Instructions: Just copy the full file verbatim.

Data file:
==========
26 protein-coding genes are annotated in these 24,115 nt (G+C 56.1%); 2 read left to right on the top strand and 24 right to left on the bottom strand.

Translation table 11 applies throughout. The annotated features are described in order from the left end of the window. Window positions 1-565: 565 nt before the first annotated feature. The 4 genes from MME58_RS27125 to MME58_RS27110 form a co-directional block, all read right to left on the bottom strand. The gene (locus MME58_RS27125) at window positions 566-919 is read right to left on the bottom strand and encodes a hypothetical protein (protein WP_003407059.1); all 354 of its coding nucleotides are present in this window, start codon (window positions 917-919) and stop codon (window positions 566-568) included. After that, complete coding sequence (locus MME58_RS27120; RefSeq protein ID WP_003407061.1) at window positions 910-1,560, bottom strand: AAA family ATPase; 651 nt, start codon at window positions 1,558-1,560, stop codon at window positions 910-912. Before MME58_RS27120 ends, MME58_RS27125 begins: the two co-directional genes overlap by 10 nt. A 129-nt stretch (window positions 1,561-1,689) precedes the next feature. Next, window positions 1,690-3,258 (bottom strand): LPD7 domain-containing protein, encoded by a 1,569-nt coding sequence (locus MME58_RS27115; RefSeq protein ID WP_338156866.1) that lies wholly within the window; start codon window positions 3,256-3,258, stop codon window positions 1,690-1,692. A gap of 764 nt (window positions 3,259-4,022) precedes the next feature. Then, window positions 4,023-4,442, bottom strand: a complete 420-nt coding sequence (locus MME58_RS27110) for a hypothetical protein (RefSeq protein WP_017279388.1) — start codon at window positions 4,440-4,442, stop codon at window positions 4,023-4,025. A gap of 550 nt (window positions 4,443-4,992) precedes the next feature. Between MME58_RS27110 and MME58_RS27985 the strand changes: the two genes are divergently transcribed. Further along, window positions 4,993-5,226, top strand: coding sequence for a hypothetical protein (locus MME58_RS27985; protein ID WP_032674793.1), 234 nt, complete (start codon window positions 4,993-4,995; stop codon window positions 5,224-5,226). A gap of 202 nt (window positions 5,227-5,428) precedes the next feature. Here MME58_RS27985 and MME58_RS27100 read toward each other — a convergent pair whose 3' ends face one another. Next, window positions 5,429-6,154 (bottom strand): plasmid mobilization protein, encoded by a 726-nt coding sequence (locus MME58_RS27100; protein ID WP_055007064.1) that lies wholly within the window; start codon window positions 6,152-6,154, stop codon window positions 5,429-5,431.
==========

26 protein-coding genes are annotated in these 24,115 nt (G+C 56.1%); 2 read left to right on the top strand and 24 right to left on the bottom strand.

Translation table 11 applies throughout. The annotated features are described in order from the left end of the window. Window positions 1-565: 565 nt before the first annotated feature. The 4 genes from MME58_RS27125 to MME58_RS27110 form a co-directional block, all read right to left on the bottom strand. The gene (locus MME58_RS27125) at window positions 566-919 is read right to left on the bottom strand and encodes a hypothetical protein (protein WP_003407059.1); all 354 of its coding nucleotides are present in this window, start codon (window positions 917-919) and stop codon (window positions 566-568) included. After that, complete coding sequence (locus MME58_RS27120; RefSeq protein ID WP_003407061.1) at window positions 910-1,560, bottom strand: AAA family ATPase; 651 nt, start codon at window positions 1,558-1,560, stop codon at window positions 910-912. Before MME58_RS27120 ends, MME58_RS27125 begins: the two co-directional genes overlap by 10 nt. A 129-nt stretch (window positions 1,561-1,689) precedes the next feature. Next, window positions 1,690-3,258 (bottom strand): LPD7 domain-containing protein, encoded by a 1,569-nt coding sequence (locus MME58_RS27115; RefSeq protein ID WP_338156866.1) that lies wholly within the window; start codon window positions 3,256-3,258, stop codon window positions 1,690-1,692. A gap of 764 nt (window positions 3,259-4,022) precedes the next feature. Then, window positions 4,023-4,442, bottom strand: a complete 420-nt coding sequence (locus MME58_RS27110) for a hypothetical protein (RefSeq protein WP_017279388.1) — start codon at window positions 4,440-4,442, stop codon at window positions 4,023-4,025. A gap of 550 nt (window positions 4,443-4,992) precedes the next feature. Between MME58_RS27110 and MME58_RS27985 the strand changes: the two genes are divergently transcribed. Further along, window positions 4,993-5,226, top strand: coding sequence for a hypothetical protein (locus MME58_RS27985; protein ID WP_032674793.1), 234 nt, complete (start codon window positions 4,993-4,995; stop codon window positions 5,224-5,226). A gap of 202 nt (window positions 5,227-5,428) precedes the next feature. Here MME58_RS27985 and MME58_RS27100 read toward each other — a convergent pair whose 3' ends face one another. Next, window positions 5,429-6,154 (bottom strand): plasmid mobilization protein, encoded by a 726-nt coding sequence (locus MME58_RS27100; protein ID WP_055007064.1) that lies wholly within the window; start codon window positions 6,152-6,154, stop codon window positions 5,429-5,431.